The U.S. Copyright Act grants a copyright owner certain exclusive rights, including the right to distribute copies by sale or other transfer of ownership. 17 U.S.C. § 106(3). But while these exclusive rights are extensive, they are not limitless. Section 109(a), for one, sets forth the "first sale" doctrine:

"Notwithstanding the provisions of section 106(3), the owner of a particular copy...lawfully made under this entitled, without the authority of the copyright owner, to sell or otherwise dispose of the possession of that copy." 17 U.S.C. § 109(a).

In effect, Section 109(a) exhausts the distribution right by permitting the owner of a particular copy to dispose of that copy as she wishes.

Notably, however, the first sale doctrine is itself qualified in that it only applies to copies "lawfully made under this title." 17 U.S.C. § 109(a) (emphasis added). That this language applies to copyrighted works made and distributed in the U.S. is clear enough. A more difficult question is to what extent the first sale doctrine applies to works produced and/or acquired abroad.

The U.S. Supreme Court partly addressed Section 109(a)'s reach in Quality King Distributors, Inc. v. L'anza Research International, Inc., 523 U.S. 135 (1998). In Quality King, the copyrighted works were manufactured in the U.S., but first sold abroad at prices 35% to 40% less than identical U.S. products. Some of the discounted foreign products were then imported back into the U.S. and sold to unauthorized retailers. The copyright owner sued alleging violation of the Copyright Act's importation provision, 17 U.S.C. § 602(a)(1) (then §602(a)), which makes importation of a copyrighted work without the authority of the copyright owner an infringement of the distribution right. The Supreme Court, however, found that the first sale doctrine exhausts the copyright owner's right to prohibit importation of U.S. produced works first sold abroad. In other words, the owner of a copy of a U.S. produced work acquired abroad is free to bring that copy into the U.S. without fear of retribution from the copyright holder.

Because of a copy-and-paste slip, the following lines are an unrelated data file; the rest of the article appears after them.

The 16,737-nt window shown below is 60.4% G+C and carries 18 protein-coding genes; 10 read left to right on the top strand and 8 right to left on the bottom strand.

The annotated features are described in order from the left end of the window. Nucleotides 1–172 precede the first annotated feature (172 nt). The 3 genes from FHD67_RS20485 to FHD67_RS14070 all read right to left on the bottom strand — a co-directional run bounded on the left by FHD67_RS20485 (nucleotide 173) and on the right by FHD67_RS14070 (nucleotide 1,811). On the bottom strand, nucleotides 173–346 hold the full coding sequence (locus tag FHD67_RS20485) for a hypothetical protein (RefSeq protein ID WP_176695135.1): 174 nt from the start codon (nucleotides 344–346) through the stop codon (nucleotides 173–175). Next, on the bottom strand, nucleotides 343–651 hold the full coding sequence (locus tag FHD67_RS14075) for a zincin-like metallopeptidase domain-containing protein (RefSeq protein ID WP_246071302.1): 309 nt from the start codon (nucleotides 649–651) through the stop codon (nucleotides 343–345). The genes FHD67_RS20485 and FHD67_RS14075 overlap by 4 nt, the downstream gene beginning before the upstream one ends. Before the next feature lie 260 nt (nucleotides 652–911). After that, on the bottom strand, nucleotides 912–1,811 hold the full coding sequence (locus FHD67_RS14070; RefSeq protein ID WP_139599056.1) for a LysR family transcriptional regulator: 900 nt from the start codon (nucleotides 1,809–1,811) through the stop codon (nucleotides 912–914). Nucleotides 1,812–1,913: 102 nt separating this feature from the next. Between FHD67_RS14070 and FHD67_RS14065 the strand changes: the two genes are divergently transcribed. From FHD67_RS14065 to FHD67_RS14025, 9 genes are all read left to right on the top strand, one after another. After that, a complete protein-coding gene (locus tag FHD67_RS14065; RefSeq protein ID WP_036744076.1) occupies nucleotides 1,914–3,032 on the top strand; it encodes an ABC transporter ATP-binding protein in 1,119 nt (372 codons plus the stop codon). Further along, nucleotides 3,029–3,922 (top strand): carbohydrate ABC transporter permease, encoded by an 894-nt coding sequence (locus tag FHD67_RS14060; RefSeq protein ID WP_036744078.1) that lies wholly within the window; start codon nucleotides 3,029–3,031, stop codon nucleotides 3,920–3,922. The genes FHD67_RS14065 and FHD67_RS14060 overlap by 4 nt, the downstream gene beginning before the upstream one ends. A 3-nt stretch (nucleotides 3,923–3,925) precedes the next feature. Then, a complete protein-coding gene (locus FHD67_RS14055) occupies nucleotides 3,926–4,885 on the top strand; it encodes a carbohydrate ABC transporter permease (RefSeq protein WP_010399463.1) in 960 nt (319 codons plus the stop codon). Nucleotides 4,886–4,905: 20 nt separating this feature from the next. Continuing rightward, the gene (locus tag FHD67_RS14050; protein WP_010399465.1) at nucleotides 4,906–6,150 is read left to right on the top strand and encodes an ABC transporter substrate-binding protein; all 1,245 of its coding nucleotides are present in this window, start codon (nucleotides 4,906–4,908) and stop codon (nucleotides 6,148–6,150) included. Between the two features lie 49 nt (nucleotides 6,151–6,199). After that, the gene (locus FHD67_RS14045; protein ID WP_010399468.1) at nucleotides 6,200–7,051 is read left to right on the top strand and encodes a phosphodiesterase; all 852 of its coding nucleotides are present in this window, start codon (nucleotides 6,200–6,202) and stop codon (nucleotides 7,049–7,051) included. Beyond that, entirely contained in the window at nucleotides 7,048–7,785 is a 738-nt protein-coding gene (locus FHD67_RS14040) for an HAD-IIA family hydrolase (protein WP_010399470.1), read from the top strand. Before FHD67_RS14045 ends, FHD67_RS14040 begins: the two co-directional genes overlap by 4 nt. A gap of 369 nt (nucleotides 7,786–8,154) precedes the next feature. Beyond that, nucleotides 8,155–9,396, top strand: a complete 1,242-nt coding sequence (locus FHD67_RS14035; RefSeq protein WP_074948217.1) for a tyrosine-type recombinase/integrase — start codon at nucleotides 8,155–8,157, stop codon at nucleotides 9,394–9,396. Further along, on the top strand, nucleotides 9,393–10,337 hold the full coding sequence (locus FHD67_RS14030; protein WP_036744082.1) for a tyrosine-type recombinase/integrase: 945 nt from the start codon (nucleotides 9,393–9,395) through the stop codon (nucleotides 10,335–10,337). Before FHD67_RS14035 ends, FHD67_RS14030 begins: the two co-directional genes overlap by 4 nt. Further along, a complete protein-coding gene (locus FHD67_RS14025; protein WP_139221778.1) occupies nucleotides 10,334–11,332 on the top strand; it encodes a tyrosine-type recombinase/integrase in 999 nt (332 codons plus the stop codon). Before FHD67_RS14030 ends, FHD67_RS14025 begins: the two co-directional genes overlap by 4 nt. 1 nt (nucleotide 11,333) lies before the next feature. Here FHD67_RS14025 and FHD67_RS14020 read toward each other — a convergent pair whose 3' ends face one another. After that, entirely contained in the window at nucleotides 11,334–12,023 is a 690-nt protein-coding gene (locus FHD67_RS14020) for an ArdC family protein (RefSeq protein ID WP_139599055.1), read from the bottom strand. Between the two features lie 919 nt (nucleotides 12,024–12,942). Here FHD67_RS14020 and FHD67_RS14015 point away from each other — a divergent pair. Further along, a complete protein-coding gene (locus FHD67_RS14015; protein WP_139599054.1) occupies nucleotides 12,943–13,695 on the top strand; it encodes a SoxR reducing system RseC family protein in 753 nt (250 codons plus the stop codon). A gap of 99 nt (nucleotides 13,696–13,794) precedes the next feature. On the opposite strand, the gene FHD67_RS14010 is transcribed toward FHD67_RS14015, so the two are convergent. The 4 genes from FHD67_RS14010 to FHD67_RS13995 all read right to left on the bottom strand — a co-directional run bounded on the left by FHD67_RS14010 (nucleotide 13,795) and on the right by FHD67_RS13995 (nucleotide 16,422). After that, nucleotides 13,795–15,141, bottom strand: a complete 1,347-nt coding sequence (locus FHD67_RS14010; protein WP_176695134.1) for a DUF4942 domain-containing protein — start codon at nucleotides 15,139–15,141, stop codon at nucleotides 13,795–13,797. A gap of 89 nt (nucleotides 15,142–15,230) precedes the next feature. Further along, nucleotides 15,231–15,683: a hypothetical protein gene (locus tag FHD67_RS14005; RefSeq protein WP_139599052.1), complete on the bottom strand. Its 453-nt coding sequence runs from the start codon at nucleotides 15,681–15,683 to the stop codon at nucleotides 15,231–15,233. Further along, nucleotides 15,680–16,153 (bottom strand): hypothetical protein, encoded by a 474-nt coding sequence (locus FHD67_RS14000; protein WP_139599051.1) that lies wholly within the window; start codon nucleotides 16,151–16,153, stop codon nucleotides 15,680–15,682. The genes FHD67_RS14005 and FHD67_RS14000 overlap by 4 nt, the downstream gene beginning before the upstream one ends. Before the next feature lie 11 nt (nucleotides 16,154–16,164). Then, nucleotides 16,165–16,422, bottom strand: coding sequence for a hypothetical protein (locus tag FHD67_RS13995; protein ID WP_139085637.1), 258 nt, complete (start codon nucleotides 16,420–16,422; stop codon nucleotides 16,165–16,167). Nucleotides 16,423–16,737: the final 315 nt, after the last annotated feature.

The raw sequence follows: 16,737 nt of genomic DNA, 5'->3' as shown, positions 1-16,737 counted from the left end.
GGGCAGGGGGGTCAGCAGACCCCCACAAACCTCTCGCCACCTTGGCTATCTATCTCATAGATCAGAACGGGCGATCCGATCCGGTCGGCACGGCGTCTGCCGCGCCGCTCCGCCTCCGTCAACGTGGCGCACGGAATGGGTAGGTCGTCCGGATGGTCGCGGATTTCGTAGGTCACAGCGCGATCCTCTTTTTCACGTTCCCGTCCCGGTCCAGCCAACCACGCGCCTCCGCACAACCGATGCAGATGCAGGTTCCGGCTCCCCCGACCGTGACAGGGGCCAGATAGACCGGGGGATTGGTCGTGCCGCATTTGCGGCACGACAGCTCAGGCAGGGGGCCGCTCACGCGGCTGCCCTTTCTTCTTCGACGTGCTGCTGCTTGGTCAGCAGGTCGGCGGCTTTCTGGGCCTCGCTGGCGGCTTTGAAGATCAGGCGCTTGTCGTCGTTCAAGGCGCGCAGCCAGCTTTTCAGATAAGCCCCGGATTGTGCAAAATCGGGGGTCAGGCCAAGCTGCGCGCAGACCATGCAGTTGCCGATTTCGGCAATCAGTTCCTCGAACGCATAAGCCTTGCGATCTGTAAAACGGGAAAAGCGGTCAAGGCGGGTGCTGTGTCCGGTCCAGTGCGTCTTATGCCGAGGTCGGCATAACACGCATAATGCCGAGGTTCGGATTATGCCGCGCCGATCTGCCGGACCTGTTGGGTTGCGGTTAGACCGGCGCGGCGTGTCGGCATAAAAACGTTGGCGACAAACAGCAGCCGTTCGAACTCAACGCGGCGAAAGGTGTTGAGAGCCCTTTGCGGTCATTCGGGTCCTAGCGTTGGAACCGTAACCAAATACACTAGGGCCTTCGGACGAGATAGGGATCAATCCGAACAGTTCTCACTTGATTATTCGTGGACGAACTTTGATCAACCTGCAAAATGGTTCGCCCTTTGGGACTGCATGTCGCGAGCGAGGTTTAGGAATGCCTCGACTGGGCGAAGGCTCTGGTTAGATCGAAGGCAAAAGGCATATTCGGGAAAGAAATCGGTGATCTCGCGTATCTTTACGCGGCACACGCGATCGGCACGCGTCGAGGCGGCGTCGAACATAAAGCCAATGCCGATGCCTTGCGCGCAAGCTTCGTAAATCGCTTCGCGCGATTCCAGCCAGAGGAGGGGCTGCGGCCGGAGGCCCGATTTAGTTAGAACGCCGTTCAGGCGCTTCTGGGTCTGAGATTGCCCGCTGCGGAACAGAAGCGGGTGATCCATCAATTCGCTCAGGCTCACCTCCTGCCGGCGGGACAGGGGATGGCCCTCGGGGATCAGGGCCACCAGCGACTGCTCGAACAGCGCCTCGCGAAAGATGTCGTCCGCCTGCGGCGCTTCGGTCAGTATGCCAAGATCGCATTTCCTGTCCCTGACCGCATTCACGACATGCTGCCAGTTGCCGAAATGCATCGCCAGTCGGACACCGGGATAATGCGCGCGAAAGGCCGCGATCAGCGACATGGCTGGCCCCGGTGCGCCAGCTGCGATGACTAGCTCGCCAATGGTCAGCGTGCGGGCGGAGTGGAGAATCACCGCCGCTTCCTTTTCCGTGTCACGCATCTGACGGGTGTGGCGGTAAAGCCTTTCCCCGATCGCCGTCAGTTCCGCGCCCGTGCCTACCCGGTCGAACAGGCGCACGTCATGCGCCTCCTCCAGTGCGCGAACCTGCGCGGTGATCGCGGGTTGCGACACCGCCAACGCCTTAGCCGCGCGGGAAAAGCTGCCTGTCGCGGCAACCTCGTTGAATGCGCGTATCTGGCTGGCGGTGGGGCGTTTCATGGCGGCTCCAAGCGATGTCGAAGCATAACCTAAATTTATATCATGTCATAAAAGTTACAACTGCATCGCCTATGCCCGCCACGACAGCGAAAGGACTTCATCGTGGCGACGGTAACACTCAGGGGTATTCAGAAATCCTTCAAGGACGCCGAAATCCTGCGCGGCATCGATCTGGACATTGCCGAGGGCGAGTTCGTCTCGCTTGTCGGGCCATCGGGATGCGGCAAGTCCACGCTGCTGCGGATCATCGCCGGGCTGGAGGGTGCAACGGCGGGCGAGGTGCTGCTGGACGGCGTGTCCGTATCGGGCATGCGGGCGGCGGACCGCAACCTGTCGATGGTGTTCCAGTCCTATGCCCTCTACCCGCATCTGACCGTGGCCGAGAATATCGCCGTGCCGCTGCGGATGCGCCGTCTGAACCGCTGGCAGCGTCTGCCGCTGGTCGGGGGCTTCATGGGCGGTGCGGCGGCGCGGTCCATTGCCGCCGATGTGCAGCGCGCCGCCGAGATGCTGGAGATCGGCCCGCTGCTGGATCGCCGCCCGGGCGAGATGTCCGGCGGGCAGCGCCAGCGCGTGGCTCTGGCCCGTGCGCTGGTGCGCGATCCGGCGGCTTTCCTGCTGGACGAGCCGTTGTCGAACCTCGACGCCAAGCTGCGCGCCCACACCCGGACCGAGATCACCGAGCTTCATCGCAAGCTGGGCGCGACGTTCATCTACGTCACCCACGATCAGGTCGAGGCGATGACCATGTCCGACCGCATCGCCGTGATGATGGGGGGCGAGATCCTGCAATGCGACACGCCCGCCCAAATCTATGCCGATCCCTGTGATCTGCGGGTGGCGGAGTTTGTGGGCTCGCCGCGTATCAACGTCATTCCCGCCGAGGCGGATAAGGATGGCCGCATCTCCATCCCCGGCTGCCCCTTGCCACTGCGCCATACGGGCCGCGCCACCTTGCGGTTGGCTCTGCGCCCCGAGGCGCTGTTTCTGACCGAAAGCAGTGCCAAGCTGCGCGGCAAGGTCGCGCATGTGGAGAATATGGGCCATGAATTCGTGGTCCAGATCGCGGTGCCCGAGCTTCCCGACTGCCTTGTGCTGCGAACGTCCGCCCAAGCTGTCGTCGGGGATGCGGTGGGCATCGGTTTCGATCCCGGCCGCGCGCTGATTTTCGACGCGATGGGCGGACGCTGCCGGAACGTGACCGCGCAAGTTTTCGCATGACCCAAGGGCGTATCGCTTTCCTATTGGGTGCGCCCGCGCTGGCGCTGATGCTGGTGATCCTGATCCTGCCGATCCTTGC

Because Quality King involved only U.S. produced works - which are unquestionably "lawfully made under" the Copyright Act -- the Court had no need to consider any broader implications of Section 109(a). And so, the reach of the first sale doctrine in connection with works manufactured abroad remained in doubt after Quality King.

As a graduate student in California, Supap Kirtsaeng ("Kirtsaeng") learned that publishers often sell their U.S. textbooks for substantially more than the identical books in Thailand. Seeing an opportunity, Kirtsaeng had friends purchase textbooks in Thailand and mail them to the U.S. where he sold them on EBay. By this simple arbitrage, Kirtsaeng generated roughly $900,000 before one of the publishers, John Wiley & Sons, Inc. ("Wiley"), sued.

Wiley claimed that Kirtsaeng's unauthorized importation of the foreign-produced textbooks violated Wiley's distribution right via the Copyright Act's importation prohibition. Unlike in Quality King, however, Wiley argued that the first sale doctrine did not exhaust its rights because its foreign version textbooks were produced and distributed entirely outside the U.S., and thus were not "lawfully made under [the U.S. Copyright Act]," as required by Section 109(a).

Kirtsaeng countered that "lawfully made under this title" merely means "made in accordance with U.S. copyright law," i.e., made without infringing copyright. According to Kirtsaeng, because Wiley had authorized the production and distribution of its foreign produced textbooks, they were "lawfully made under [U.S. copyright law]" and thus the first sale doctrine applied. In other words, Kirtsaeng argued, Section 109(a) works a global exhaustion of the copyright holder's distribution right.